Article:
by Anton Stier
The Bible tells us of a coming period before the return of the Messiah when believers will have to deal with a lot of false teachings and temptations. Peter therefore calls us to common sense, watchfulness and prayer.
Fight over Jerusalem
We live in serious and perilous times. Everywhere in the world we discover an irrevocable process of disruption and chaos. The global impact of Islam, aids, nuclear, biological and chemical weapons, a loss of sense of values and natural disaster can only be turned by the return of Israel’s Messiah. The Middle East is especially a powder keg that can easily be set on fire. The recent war between Israel and Hezbollah once again proved the situation can change unpredictably. Are these changes totally unpredictable? No, because God’s Word reveals a future scenario. The Bible shows us a future when the Middle East conflict will result in a fight over Jerusalem.
Zechariah 12 writes about Jerusalem as a cup of trembling and a burdensome stone for all people (Zech. 12:2,3). The conflict about Israel will become a matter that will exercise many minds until the day of the Lord comes. Then everyone will see the march of Israel’s enemies ending up in their own destruction as 2 Thessalonians 2:2-4 states: “That ye be not soon shaken in mind, or be troubled, neither by spirit, nor by word, nor by letter as from us, as that the day of Christ is at hand. Let no man deceive you by any means: for that day shall not come, except there come a falling away first, and that man of sin be revealed, the son of perdition; who opposeth and exalteth himself above all that is called God, or that is worshipped; so that he as God sitteth in the temple of God, shewing himself that he is God”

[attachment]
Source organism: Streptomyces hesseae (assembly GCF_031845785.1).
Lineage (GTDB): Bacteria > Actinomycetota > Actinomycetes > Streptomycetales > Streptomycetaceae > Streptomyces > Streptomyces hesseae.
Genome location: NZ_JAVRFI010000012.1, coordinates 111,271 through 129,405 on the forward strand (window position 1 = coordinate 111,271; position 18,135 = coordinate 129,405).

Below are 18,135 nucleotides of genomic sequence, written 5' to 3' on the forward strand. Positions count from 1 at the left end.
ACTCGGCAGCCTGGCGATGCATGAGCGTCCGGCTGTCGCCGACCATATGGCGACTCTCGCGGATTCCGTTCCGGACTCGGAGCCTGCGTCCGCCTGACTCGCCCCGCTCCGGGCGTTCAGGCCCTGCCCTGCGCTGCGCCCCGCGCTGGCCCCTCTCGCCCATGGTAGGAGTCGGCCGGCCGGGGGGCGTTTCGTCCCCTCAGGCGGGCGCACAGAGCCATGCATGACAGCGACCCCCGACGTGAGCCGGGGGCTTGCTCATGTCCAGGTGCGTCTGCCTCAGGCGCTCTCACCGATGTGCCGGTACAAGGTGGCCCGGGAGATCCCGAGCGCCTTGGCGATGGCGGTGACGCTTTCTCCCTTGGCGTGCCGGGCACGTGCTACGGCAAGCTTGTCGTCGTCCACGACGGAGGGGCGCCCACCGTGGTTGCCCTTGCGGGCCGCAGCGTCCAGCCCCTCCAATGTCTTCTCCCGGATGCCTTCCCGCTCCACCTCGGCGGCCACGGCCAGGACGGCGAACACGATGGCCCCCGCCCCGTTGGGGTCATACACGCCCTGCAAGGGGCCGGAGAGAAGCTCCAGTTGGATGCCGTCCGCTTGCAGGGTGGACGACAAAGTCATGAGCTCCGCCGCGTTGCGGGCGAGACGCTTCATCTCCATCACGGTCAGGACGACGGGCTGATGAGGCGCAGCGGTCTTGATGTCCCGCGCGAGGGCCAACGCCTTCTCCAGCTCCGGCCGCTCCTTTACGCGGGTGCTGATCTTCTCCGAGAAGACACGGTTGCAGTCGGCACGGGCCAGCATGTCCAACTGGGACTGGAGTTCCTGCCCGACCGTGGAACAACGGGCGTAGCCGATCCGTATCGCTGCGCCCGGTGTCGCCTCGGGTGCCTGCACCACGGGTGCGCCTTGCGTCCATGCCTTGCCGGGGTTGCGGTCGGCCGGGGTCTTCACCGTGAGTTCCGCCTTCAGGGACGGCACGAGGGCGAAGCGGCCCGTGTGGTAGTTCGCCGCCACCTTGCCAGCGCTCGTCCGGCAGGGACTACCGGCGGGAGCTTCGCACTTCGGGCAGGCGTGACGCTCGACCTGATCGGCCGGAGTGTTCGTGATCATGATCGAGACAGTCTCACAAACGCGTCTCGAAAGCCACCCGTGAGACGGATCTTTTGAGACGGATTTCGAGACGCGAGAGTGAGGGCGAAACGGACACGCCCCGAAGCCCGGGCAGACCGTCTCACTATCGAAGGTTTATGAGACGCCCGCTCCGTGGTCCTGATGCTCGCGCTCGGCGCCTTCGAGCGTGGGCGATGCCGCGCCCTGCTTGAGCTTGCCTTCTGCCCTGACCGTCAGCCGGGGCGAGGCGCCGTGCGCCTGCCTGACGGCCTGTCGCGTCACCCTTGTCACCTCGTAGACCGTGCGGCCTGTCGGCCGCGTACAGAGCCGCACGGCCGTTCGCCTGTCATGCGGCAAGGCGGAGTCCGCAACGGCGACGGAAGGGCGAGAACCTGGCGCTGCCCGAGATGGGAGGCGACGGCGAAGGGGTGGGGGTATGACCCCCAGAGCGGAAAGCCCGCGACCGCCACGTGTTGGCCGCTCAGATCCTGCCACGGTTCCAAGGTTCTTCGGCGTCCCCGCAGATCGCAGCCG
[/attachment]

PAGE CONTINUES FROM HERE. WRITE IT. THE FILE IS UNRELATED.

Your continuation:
The Bible tells us the falling away will come, as well as the revelation of the man of sin who will sit in the temple of Jerusalem shewing he is God.
Peter wrote: “But the end of all things is at hand; be ye therefore sober, and watch unto prayer”. Since we are believers seeing the end of all things coming soon, it is important to be sober and watch unto prayer.
The word Peter uses for sober is also found in Mark 5:15. After the Lord delivered a man who was possessed with legions of devils, the man sat at the Lord’s feet “in his right mind”. Because of that deliverance he was able to control himself. Paul uses the same word in 2 Corinthians 5:13 as a counterpart of the expression “to be beside ourselves”. Soberness is what we need in order to Biblically analyze the developments in the world.
After ‘sober’ Peter mentions the word watch. Both words are being used together in the Bible and have the same meaning. The Greek verb ‘nēphō’ which is being used here means ‘not being fuddled’ (see also 1Thess. 5:6-8). According to the Greek word we have to be able to think clearly and be alert to all kinds of temptations and false teachings that are a characteristic of the latter times.